Sunday, October 12, 2008

Open- or Closed-Back Cabs for Blues Harp?

You may have noticed that I have a propensity to test conventional ideas. When I decided I needed a speaker cab I went with a closed –back design, while almost all harp players seem to prefer an open back cab when using separate cabs and heads.

I liked the way some closed-back cabs sounded with guitar: Dark and THUMP! I wanted to try that with harp, so I ordered a 2x10 closed back cab from Avatar, thinking I could saw off part of the back panel to convert to a semi open-back configuration if it didn’t work out.

All those cool old tube combination amps harp players use are semi open-back for two reasons: Efficiency and air circulation. Open-back cabs can sound louder than closed unvented cabs, and those tubes get HOT and need airflow.

I’ve played the closed back cab for several months and like the low end, but to my ear it sounded kind of muddy, so I finally got around to removing the back panel and running it across a table saw, cutting off the bottom seven inches.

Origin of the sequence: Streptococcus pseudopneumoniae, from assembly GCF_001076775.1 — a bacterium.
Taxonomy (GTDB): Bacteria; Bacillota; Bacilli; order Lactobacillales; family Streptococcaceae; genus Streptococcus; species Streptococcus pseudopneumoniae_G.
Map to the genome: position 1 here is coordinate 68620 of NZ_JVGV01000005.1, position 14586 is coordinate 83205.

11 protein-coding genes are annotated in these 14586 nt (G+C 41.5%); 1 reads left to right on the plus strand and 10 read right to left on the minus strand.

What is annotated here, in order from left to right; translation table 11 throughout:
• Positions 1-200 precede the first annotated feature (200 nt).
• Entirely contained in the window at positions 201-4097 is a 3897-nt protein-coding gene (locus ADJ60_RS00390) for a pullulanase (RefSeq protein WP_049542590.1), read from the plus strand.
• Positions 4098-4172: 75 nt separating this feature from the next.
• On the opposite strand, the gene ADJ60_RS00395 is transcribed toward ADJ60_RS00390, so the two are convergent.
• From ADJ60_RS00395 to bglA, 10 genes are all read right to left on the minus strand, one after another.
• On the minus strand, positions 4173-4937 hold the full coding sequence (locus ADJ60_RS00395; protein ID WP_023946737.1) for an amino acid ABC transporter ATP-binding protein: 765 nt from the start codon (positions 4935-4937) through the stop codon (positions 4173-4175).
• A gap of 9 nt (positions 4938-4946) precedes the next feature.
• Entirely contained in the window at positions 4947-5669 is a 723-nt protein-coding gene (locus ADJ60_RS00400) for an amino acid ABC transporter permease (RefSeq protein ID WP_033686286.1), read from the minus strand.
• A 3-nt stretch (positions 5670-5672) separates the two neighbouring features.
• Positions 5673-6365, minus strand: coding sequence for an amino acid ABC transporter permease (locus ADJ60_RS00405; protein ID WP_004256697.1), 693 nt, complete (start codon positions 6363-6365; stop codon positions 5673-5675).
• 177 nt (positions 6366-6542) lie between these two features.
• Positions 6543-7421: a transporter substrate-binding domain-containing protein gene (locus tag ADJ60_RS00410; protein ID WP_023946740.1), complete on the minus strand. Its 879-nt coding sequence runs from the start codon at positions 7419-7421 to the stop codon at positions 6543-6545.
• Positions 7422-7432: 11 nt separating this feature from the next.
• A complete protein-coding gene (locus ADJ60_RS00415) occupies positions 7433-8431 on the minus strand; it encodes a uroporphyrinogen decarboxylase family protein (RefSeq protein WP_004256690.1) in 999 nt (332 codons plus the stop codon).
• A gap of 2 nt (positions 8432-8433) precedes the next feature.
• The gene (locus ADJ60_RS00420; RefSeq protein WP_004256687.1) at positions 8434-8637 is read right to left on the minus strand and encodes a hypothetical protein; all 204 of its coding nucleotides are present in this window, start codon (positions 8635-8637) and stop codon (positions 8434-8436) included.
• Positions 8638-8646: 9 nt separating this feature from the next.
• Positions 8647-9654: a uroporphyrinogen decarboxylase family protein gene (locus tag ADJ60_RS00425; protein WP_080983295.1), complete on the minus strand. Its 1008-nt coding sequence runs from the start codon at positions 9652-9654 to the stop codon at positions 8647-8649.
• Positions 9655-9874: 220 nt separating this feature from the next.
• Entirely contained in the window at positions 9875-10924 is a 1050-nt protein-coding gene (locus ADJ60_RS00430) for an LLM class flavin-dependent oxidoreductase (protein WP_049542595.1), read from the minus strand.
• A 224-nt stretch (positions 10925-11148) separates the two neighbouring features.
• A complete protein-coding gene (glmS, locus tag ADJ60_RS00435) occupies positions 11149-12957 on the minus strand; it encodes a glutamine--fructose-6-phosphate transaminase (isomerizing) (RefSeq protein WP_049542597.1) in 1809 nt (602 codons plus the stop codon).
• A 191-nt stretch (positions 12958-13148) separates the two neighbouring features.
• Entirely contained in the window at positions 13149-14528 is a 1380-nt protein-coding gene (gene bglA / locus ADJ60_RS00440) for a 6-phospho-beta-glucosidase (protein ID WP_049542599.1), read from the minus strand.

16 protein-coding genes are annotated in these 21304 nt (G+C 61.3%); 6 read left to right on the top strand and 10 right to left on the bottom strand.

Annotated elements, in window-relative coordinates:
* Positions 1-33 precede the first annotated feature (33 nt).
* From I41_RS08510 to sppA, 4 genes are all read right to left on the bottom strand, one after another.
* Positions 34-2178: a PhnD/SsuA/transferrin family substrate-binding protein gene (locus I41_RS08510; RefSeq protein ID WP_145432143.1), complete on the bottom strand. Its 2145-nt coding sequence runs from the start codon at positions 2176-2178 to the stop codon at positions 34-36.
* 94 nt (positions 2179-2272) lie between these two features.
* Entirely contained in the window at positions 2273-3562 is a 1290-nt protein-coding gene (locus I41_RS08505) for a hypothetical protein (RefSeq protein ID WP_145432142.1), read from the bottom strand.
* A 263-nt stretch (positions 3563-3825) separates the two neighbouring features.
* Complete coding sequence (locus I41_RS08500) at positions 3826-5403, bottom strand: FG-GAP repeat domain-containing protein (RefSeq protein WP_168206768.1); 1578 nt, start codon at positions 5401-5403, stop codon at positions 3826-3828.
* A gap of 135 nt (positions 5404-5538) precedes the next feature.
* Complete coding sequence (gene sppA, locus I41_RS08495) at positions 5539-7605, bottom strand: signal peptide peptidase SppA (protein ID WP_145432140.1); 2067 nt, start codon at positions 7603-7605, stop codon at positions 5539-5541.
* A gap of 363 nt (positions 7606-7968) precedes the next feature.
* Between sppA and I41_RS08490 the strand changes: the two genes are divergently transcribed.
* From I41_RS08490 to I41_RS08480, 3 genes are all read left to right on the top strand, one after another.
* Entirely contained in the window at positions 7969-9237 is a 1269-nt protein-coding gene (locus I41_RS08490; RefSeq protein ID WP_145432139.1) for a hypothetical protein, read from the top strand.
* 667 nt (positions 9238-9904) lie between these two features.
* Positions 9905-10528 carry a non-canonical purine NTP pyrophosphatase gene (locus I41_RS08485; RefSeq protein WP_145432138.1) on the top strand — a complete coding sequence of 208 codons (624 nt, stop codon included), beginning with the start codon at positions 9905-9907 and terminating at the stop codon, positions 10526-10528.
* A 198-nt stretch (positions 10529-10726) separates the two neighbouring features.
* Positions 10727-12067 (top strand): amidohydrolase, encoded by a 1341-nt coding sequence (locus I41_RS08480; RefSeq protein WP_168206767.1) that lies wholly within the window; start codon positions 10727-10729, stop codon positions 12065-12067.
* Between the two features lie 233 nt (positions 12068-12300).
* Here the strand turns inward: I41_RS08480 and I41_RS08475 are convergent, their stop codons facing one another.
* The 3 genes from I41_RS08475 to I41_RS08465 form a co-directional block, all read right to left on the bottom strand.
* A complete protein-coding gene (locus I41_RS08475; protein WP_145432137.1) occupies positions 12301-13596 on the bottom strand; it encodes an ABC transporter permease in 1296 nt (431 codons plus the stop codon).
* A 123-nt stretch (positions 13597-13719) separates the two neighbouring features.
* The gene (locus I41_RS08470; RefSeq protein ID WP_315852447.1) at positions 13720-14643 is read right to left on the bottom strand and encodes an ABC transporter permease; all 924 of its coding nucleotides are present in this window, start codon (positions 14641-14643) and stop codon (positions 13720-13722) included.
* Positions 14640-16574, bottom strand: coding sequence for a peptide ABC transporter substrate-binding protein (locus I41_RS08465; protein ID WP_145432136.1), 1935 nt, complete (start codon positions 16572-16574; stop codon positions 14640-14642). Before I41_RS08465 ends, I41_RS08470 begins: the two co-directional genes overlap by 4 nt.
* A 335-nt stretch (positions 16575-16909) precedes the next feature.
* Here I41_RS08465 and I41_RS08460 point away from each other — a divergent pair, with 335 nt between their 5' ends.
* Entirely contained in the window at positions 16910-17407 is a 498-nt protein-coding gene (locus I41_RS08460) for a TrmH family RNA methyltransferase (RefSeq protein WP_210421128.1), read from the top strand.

Now it sounds great! As expected, the cab instantly sounded more lively and open; more musically nuanced, more dynamic. I drove it with my Masco ME-18, which is kind of a darker-sounding harp amp, and also with a Fender Pro Junior and a Fender Champ. They all sounded good, particularly the Champ.

I miss the deep grind I could get with the closed cab when bending a 2-hole draw reed with a tight cup on a lower-tuned harp, but the open cab is more versatile and efficient. So, there are good reasons why some wisdom becomes conventional. Semi open-back cabs sound better.

But if I change my mind I can always put that bottom panel back on the cab and get deep and dark again…

TEST NOTES: The drivers in the cab as I write this are a Weber Sig 10 alnico with smooth cone and a Jensen Mod 10 ceramic. I have a Weber Beam Blocker on the Jensen.

1 comment:

Unknown said...

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